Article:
Gene Marshall, Director, NorthStar Bank: ‘I listen. It’s what I do.’
Retired from JPMorgan Chase
An original investor and director, Northstar Bank
Board Chair, University Area Community Development Corp.
Member, Board of Directors: Straz Center for the Performing Arts, Council for Educational Change, WEDU, TGH.
Favorite food at Ulele: Okra Fries, Grilled Chicken and Corn Salad
intervU by Michael Kilgore
You're always the coolest guy in the room. Why is that?
I don't know if I agree with you that I’m the coolest guy in the room, but in growing up with five sisters and a mother you had to be cool about everything, you know? My temperament is based on being cool with not having to change the things I have no control over, but I'm working hard to change the things that I can.
Even when other voices in a room get loud, your voice stays calm, or perhaps even softer.
Exactly. That is very deliberate. And [then] people listen to you. I learned that a long time ago. I don't speak unless I have something to say, OK? I don't ask obvious questions. When I have something to add, I'm not trying to impress anyone. I’m trying to figure out how I can make a difference.
I listen. It's what I do. I didn't know I had this talent.
How did you come to the United States from Jamaica?
My grand-aunt sponsored my mother. My mother in turn sponsored me. She was living in a one room [apartment] in Harlem. I was 19 years old. I had no friends. I had a nothing job making no money. I thought the streets were going to be paved with gold.
I said “I'm out of here. I'm going to back to Jamaica even if I have to sell coconuts to the tourists.” My mother asked me to stay through Christmas. She took me to a Christmas party in Mount Vernon [N.Y.] and I saw this young lady [Aldyth]. She was the first person I saw when I walked in.
I've been married to her for 43 years.
And I never went back to Jamaica to live.
How did you end up at JPMorgan Chase?
I had no money. I couldn’t go to college. I joined Chase because they had a great education program. I didn't really know what that meant. But I played hooky from the nothing job I had and talked to someone at Chase. I was going to go home and she said why not apply now. So I did and I got the job at Chase and I never went back to the nothing job.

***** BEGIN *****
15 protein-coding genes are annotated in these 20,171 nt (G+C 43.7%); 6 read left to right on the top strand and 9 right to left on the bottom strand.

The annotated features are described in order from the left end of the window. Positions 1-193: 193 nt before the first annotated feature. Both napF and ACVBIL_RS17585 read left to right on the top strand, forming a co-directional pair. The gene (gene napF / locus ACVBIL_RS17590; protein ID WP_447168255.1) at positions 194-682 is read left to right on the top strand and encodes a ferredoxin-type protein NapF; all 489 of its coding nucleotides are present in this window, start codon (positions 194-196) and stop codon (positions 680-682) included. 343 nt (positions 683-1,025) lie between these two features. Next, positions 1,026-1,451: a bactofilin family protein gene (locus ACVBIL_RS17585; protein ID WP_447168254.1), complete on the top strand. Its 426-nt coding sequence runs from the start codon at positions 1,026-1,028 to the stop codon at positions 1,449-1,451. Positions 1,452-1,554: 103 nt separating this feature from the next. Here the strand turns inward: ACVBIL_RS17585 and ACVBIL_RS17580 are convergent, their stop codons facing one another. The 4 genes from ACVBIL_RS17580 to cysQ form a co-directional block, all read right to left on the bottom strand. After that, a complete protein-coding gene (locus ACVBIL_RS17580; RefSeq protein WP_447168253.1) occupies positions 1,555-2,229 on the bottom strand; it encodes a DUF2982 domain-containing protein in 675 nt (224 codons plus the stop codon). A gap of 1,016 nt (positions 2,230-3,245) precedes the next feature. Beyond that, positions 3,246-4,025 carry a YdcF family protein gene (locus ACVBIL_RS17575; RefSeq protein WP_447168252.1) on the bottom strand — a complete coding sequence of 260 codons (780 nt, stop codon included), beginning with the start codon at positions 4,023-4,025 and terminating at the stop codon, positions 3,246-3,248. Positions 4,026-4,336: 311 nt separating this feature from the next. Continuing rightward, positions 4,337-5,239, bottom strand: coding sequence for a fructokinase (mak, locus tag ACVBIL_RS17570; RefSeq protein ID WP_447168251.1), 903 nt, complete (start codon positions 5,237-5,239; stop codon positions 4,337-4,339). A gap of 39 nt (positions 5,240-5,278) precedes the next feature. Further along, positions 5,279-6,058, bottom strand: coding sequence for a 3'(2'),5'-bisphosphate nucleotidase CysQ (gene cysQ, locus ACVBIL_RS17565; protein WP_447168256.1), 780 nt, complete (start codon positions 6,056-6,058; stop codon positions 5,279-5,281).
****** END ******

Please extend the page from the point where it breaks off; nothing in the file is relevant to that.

They paid for my undergraduate degree at CUNY/Baruch school and graduate school at NYU. It cost me zero.
I was a kid from a little tiny island in the middle of nowhere. I didn't even live in Kingston. My wife sometimes calls me a country bumpkin. To fall into this. To be embraced by this huge organization and get this amazing opportunity … It was after that that I realized the gold I was looking for was opportunity. If you're not afraid of working hard you can make it. You can more than make it. And here I am. Still.
You stayed with Chase for 35 years. That’s increasingly unusual to stay at one company that long.
I had two chances to leave. At that time companies would try and hire you after the banks had educated you. But I started to get some really great assignments involving travel to Tokyo, London, Sao Paulo. I stayed 35 years. I left under my own steam.
Like some people, you seem busier now that you’re “retired.”
The kids are gone. My wife has her own thing. What was I going to do, stay home being bored? I was embraced when I came here. So when I retired, I could do what I wanted. And I wanted to get involved with something that was meaningful for me, something I had a passion for.
I was fortunate to be educated, with great leadership training from JPMorgan Chase. When I joined these non-profit boards, I thought, “Hey, I could still use some of that stuff.”
How do you choose which non-profits to help?
Most of the boards I'm involved with are involved with education, especially with kids K-12 in the public schools. The Council for Educational Change adopts failing schools and pumps resources into them for three years to bring them up to A/B standards.
Viewing your Facebook posts, it sometimes seems like “Where in the world is Gene Marshall?” Where have you traveled?
Africa, China, Vietnam, Japan, Laos, Cambodia, Thailand, Malaysia, Singapore, New Zealand, Australia, Amsterdam, Romania, Serbia, Hungary, Austria, Germany, the Netherlands and throughout the Caribbean.
You have two degrees, but your education began much earlier back in Jamaica.
I would go to the library in my little town of Mandeville and go to the library named for him – thank you, Lord Mandeville – and even though I couldn’t check out the adult books, I would go into the section and read them there. And then I would hide the book when I had to leave the library. After I finished reading it, I would put it back on the shelves. Education was very important. It showed me a way out.
What are your impressions of Tampa since coming here in 1989?
I think Tampa has come a long way. In my opinion, when I first came here, it was a small town. Now it’s a great medium-sized city: with all the amenities you could ask for. With sports teams, with fantastic restaurants like Ulele, the arts. The educational process has greatly improved. Now my friend Bob Buckhorn is putting the icing on the cake … with the Riverwalk. With development.
Now, everybody wants to come to Tampa. When I was taking the [Chase] job in Tampa, everyone said “You don’t want to go to Tampa. Your career is dead.” Not only was my career not dead, eventually everybody wanted my job. But I refused to give it up.
You set the style bar pretty high.
Here’s how I know I’m too busy: My wife says my dry cleaning bill is greater now than when I was “working” full time. But I don’t see any reason to change the way I dress. It’s my brand. I wear suits. This is who I am, OK?